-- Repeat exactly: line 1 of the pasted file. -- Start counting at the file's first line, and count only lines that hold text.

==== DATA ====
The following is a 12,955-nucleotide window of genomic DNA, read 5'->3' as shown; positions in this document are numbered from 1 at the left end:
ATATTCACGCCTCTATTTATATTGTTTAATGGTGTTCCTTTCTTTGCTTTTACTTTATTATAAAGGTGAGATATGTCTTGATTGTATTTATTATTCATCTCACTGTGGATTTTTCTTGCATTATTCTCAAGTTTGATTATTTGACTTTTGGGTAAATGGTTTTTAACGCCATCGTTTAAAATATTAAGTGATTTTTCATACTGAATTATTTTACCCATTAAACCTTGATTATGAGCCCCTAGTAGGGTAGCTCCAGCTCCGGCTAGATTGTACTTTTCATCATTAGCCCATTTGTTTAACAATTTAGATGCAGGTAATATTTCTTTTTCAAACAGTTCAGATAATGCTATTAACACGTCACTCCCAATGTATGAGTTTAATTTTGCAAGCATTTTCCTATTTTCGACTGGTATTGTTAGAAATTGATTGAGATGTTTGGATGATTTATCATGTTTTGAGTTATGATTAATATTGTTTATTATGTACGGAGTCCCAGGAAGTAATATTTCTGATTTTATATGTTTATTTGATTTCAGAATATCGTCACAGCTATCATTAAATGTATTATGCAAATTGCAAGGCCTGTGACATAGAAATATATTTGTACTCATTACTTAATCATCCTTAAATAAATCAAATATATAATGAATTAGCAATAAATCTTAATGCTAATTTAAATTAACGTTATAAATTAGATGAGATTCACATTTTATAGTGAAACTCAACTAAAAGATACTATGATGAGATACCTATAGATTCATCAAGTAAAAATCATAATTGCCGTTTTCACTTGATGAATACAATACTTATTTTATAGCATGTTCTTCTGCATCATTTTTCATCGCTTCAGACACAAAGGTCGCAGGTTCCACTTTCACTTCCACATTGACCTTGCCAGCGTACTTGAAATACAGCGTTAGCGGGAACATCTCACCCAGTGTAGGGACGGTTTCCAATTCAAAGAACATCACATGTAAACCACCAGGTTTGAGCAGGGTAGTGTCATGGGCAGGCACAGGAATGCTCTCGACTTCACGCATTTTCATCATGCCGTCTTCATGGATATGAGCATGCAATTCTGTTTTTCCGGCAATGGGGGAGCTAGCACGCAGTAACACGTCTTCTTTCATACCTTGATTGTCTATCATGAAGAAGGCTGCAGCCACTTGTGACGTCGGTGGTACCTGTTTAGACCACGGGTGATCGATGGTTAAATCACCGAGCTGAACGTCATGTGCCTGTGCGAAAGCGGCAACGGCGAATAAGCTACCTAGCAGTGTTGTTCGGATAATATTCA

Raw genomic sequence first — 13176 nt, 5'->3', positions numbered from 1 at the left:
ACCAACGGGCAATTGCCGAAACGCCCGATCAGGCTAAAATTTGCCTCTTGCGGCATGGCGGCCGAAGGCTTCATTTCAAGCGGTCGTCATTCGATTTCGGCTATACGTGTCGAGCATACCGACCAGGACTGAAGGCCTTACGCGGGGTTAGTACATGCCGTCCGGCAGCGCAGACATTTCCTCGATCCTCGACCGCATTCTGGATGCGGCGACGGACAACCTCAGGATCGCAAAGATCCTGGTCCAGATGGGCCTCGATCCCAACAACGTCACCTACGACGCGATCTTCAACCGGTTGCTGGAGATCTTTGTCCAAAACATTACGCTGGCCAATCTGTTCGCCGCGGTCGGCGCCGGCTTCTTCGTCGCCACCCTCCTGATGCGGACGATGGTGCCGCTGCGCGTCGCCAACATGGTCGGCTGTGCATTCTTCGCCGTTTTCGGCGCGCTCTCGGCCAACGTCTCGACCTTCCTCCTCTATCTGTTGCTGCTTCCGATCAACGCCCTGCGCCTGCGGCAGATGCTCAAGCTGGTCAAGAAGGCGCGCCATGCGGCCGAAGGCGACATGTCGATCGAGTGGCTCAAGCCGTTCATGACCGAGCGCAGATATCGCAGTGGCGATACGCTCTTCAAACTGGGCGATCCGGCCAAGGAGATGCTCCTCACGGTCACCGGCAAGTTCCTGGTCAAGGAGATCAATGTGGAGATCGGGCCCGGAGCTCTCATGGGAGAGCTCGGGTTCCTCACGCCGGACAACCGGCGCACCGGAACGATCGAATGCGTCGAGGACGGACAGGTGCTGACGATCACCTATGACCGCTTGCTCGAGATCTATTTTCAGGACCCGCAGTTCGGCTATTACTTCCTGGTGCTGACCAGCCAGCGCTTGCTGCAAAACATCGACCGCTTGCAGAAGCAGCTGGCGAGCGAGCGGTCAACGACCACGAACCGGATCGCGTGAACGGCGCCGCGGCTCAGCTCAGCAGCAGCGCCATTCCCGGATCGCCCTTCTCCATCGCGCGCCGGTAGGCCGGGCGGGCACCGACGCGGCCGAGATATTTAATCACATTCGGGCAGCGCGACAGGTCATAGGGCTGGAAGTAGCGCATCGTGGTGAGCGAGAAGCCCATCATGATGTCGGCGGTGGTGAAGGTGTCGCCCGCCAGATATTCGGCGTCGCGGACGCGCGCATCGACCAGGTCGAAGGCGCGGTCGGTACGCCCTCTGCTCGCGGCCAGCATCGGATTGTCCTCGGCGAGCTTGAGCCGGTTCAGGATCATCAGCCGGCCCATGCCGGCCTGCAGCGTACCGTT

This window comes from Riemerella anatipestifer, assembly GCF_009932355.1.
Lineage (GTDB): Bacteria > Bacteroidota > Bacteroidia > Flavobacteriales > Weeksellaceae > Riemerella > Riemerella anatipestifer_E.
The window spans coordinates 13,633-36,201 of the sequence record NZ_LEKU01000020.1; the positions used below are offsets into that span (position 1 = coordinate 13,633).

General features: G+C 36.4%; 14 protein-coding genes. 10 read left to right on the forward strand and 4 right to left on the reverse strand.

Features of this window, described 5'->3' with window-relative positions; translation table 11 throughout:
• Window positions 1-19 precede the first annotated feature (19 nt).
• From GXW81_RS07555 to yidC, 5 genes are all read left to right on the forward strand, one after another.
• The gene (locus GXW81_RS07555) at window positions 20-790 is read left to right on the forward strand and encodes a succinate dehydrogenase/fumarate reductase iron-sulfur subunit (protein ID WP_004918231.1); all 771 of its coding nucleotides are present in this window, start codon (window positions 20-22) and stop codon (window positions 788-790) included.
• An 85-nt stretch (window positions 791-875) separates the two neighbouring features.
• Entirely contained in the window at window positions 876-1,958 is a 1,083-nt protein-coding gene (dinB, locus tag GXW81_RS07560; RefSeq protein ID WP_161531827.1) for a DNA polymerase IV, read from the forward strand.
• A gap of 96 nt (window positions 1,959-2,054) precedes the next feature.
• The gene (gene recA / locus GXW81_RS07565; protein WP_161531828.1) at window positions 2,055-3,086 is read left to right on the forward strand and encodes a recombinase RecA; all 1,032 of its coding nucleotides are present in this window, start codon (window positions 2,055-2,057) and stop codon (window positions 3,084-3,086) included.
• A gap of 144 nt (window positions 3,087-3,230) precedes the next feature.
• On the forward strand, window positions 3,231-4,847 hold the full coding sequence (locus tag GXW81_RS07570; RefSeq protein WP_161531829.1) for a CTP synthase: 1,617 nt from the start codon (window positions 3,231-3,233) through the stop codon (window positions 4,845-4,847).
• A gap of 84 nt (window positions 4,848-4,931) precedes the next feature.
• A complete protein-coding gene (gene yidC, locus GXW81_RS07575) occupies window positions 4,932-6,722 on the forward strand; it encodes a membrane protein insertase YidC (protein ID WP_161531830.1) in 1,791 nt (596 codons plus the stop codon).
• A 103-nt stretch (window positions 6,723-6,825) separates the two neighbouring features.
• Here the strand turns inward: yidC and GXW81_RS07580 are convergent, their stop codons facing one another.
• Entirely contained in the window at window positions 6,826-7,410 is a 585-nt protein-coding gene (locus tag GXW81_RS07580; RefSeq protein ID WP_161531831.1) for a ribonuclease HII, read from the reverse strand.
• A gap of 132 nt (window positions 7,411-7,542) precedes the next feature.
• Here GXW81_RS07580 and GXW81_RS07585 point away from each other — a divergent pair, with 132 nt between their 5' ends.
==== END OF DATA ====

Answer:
The following is a 12,955-nucleotide window of genomic DNA, read 5'->3' as shown; positions in this document are numbered from 1 at the left end: